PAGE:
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UMass students gather in Boston to advocate for higher-education affordability

(Collegian File Photo)

Students from public universities and colleges in Massachusetts gathered in the State House in Boston to advocate against rising tuition and schooling fees on Wednesday for Advocacy Day.

The event, hosted by the Public Higher Education Network of Massachusetts, was held at the State House, and allowed students to share their personal stories of affording college with legislators and representatives. Students asked for legislators to invest in faculty and campuses and protect immigrant students and communities. Students specifically were asked to lobby for the Finish Line Grant, a bill that provides one year of free tuition and fees after a student’s first year.

Although State Sen. Stan Rosenberg was unavailable, his Senior Legislative Aide Stephen Maher, was able to give insight to Rosenberg’s stance. Maher talked about Rosenberg attending the University of Massachusetts and how “It took him almost 10 years to get that degree because, like many of you, he did not have a support structure that was able to pay for him to go to college.”

“Higher education will continue to be a priority for Stan,” Maher said.

State Rep. Jack Patrick Lewis, despite being one of Framingham’s representatives, was happy to sit down with UMass students to discuss public higher education. Lewis explained the most effective way to advocate is to write emails and personal letters sharing your story to your representative and state senator.

“We need to do everything in our power to make sure that everyone who lives in the Commonwealth has access to higher education,” Lewis said.

Lily Wallace, a UMass senior political science and BDIC major and Student Government Association vice president, explained the SGA’s role in Advocacy Day. The Center for Education Policy & Advocacy puts on the event, while the SGA financially helps out and takes a lot of ownership in the logistics (i.e. transportation and food). The SGA wants CEPA to focus, “mostly on working collaboratively with organizations like PHENOM to create the demands, see the progress, and do the research that you’re seeing.”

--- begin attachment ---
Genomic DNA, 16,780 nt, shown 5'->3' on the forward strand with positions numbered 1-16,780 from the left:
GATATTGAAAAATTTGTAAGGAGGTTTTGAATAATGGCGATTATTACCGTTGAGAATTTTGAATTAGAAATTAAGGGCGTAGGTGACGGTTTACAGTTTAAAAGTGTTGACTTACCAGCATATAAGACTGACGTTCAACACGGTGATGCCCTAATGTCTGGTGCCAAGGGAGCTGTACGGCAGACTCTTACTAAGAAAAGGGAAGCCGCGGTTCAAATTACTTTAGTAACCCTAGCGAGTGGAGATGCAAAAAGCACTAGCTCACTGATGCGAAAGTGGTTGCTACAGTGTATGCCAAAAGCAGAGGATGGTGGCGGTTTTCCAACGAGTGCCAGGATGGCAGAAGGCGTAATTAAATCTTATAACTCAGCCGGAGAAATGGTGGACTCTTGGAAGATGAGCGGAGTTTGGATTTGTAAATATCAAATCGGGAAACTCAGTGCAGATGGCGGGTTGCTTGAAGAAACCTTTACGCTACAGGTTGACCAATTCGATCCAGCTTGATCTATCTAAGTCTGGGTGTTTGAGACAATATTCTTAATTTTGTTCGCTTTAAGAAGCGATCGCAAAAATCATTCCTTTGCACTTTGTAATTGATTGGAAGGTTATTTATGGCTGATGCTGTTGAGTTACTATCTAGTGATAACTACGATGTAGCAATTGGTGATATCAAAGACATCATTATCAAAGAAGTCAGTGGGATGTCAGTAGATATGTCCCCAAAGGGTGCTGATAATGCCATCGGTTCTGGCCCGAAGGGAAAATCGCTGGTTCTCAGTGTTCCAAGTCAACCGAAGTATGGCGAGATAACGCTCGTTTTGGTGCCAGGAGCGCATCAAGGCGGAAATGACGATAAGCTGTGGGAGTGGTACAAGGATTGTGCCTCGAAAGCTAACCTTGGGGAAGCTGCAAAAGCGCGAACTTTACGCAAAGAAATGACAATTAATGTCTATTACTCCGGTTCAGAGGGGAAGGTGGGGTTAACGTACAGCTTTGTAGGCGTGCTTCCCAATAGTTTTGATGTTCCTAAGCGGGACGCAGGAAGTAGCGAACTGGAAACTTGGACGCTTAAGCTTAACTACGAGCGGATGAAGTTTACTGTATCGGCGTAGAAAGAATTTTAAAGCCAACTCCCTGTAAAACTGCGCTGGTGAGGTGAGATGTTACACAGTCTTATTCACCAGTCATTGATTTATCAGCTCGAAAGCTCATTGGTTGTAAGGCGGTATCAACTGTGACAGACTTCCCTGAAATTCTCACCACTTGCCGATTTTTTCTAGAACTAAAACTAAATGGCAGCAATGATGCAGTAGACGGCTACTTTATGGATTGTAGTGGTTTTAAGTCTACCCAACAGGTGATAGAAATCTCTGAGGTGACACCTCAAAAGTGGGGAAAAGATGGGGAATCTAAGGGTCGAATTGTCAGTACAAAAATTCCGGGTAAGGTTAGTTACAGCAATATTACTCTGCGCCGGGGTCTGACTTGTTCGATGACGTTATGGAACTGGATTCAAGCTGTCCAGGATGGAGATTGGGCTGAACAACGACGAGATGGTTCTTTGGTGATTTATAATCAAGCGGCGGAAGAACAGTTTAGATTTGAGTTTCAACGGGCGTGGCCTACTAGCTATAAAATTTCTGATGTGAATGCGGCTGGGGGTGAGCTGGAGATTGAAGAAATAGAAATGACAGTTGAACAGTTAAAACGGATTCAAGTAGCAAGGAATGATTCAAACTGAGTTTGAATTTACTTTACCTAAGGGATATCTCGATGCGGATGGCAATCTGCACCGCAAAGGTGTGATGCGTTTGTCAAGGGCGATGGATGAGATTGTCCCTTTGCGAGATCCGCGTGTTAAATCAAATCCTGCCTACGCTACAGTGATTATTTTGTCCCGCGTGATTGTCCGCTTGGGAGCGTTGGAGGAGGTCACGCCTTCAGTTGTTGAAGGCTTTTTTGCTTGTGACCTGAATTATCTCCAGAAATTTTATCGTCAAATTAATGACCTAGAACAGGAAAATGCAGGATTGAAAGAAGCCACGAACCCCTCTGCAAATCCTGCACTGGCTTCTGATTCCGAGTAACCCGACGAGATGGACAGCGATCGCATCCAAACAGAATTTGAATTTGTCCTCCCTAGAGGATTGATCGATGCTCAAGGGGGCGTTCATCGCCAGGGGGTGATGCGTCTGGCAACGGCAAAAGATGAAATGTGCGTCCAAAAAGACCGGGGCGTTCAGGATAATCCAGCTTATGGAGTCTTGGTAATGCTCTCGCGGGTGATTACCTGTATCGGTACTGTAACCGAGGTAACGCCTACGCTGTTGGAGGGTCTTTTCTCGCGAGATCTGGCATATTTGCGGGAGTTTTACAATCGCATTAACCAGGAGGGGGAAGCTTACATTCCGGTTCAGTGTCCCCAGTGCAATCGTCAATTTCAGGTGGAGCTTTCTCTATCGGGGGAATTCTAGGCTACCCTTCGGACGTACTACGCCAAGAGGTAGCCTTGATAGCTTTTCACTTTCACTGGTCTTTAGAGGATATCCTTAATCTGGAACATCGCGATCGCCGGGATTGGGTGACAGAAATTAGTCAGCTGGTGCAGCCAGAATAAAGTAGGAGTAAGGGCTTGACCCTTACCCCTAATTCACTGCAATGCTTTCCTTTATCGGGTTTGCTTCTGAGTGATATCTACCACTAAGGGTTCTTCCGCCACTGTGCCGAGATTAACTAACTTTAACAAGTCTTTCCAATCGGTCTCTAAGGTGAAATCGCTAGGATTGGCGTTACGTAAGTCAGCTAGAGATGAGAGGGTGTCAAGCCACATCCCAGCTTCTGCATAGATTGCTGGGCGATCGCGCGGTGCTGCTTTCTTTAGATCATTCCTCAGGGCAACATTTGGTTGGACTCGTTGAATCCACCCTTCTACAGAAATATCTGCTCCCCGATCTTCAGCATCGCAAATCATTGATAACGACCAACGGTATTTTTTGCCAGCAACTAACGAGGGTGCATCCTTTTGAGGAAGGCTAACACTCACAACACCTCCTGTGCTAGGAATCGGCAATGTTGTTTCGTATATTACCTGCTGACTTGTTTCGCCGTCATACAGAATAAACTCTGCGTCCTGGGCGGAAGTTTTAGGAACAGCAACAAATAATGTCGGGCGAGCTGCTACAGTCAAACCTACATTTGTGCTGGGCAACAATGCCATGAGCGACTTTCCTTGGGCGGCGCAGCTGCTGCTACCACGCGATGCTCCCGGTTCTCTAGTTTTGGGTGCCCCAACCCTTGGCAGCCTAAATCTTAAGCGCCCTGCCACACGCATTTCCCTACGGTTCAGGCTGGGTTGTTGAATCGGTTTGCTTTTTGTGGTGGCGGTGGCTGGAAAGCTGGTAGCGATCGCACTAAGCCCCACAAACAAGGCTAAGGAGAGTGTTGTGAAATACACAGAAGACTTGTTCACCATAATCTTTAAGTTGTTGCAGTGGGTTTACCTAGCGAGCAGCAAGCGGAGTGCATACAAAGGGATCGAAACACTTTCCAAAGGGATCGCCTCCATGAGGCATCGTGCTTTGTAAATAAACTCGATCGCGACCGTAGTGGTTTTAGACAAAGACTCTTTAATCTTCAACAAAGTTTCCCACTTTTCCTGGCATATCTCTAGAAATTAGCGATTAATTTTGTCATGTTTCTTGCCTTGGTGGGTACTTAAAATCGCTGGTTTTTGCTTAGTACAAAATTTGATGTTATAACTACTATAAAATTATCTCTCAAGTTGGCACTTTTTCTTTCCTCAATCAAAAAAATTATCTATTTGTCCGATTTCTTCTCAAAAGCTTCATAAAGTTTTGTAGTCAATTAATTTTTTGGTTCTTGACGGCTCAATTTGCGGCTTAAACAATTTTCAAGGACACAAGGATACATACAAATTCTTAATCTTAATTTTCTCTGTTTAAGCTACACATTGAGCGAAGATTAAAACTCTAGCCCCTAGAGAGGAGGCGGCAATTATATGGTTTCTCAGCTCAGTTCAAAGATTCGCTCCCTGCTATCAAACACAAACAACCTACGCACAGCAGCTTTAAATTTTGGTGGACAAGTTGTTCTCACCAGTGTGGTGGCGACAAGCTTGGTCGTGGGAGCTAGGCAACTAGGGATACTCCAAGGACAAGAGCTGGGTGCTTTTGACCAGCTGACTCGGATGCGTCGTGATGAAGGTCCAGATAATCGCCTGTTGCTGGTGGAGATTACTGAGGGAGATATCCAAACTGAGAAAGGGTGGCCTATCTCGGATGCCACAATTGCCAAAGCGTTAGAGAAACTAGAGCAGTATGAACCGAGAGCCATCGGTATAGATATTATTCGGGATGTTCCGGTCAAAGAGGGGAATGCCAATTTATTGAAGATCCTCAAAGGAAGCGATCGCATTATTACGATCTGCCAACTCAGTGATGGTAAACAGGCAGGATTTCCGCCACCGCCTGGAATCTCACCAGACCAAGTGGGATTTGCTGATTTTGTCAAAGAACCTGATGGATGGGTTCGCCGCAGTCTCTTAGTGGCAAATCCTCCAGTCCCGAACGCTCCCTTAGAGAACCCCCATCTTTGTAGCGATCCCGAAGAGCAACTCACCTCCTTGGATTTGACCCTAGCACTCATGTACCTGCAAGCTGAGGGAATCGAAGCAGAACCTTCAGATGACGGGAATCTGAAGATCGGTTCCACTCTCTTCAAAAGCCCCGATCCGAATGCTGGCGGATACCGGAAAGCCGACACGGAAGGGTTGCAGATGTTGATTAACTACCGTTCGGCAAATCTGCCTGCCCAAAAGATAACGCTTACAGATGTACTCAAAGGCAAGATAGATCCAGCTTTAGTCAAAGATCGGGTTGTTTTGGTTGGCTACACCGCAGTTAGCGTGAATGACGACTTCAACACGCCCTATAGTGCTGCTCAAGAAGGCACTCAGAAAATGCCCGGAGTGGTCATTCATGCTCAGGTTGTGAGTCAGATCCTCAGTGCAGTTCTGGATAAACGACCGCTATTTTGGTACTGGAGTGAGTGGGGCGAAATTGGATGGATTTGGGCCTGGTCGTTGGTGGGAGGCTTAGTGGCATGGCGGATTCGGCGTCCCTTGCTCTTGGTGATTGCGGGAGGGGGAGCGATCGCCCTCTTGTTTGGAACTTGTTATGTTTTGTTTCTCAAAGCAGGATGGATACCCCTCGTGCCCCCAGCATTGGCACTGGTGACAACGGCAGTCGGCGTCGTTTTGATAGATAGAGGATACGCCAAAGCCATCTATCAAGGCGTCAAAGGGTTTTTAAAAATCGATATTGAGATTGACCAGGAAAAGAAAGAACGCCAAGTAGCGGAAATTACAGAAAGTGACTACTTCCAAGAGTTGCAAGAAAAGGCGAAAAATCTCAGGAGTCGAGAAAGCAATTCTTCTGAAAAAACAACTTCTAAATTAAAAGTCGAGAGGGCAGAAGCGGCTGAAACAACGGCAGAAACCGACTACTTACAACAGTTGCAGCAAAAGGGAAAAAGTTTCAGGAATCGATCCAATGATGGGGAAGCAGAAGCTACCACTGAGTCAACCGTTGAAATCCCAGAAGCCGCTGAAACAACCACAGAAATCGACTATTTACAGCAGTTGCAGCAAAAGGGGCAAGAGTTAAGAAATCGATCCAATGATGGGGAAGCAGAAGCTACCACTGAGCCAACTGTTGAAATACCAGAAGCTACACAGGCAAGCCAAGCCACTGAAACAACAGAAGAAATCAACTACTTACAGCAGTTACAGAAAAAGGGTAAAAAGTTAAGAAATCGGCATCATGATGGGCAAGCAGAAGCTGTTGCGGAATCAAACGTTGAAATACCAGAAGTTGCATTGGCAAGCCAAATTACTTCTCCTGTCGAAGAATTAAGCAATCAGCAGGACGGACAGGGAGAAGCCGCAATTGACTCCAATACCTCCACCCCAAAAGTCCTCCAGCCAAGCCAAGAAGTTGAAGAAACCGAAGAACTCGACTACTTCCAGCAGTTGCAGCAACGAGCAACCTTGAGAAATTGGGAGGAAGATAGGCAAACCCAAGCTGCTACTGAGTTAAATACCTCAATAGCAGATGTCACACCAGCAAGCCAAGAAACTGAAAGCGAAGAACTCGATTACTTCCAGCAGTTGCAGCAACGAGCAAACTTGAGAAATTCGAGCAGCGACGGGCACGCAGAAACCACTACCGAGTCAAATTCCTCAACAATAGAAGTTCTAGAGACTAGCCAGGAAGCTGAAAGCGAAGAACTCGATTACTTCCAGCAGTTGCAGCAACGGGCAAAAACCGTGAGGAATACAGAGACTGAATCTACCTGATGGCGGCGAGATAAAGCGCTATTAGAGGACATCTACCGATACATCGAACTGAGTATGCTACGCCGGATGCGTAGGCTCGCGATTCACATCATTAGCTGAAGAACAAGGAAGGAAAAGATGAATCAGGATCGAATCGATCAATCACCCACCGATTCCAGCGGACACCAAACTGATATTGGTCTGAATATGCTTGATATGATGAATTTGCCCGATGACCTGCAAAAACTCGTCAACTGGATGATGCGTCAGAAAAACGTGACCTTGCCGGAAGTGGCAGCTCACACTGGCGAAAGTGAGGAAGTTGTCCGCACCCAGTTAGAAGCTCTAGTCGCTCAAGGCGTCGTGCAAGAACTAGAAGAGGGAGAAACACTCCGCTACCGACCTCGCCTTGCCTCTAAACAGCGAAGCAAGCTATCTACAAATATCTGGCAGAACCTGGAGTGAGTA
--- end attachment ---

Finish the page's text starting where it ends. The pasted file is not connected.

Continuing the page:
Wallace attended the three previous Advocacy Days because she needs to work four jobs in order to pay for the costs of school that her scholarships and federal aid do not cover. Working multiple jobs has caused her to fall behind a semester, ultimately leading to more education costs and student loans.

“These people in the ivory tower are here and need to have their policies humanized,” she said.

Zac Bears, the executive director of PHENOM, shared how his family was middle class growing up and made just above the median income. Despite earning scholarships and partially paying out of pocket, Bears had to take out thousands of dollars in loans. He claims he was lucky to have only $30,000 of student debt.

Bears says the only solution is to have, “empowered, informed and engaged people coming together to create and discuss in this democratic society.” He urged people to “be informed, be loud [and] be engaged.”

State Rep. Natalie Higgins shared her own personal student debt struggle. After graduating from UMass, she attended graduate school and racked up $100,000 of debt.

“It makes every decision that I make a little bit harder–well, a lot harder,” she said.

“We all deserve public higher education,” PHENOM student organizer Amy Blanchette said.

“High-quality higher education is the right of every student in Massachusetts,” Matt Patton from Fair Shot for All said.

Monica Bhakhri, a junior from Worcester State University motivated attendees, stating, “We are the future of the Commonwealth.”

Following the rally, speaking program and meeting with legislators, UMass students were invited to the UMass Club for the IMPACT reception.

Abigail Charpentier can be reached at acharpentier@umass.edu and followed on Twitter

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